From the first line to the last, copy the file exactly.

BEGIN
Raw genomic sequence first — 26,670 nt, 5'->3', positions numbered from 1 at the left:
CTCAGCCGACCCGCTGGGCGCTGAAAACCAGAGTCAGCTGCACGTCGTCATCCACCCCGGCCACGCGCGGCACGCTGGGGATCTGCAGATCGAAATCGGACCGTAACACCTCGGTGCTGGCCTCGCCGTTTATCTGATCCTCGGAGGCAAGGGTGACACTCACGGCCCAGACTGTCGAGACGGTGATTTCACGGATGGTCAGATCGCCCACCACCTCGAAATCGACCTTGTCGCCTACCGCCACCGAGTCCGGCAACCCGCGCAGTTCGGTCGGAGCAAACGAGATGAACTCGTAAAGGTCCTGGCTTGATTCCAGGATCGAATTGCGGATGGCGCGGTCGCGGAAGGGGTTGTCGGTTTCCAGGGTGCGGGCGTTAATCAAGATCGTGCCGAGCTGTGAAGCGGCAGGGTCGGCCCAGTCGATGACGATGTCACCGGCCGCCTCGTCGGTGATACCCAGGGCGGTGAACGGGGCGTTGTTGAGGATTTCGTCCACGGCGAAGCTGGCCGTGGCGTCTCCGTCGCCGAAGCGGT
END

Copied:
Raw genomic sequence first — 26,670 nt, 5'->3', positions numbered from 1 at the left:
CTCAGCCGACCCGCTGGGCGCTGAAAACCAGAGTCAGCTGCACGTCGTCATCCACCCCGGCCACGCGCGGCACGCTGGGGATCTGCAGATCGAAATCGGACCGTAACACCTCGGTGCTGGCCTCGCCGTTTATCTGATCCTCGGAGGCAAGGGTGACACTCACGGCCCAGACTGTCGAGACGGTGATTTCACGGATGGTCAGATCGCCCACCACCTCGAAATCGACCTTGTCGCCTACCGCCACCGAGTCCGGCAACCCGCGCAGTTCGGTCGGAGCAAACGAGATGAACTCGTAAAGGTCCTGGCTTGATTCCAGGATCGAATTGCGGATGGCGCGGTCGCGGAAGGGGTTGTCGGTTTCCAGGGTGCGGGCGTTAATCAAGATCGTGCCGAGCTGTGAAGCGGCAGGGTCGGCCCAGTCGATGACGATGTCACCGGCCGCCTCGTCGGTGATACCCAGGGCGGTGAACGGGGCGTTGTTGAGGATTTCGTCCACGGCGAAGCTGGCCGTGGCGTCTCCGTCGCCGAAGCGGT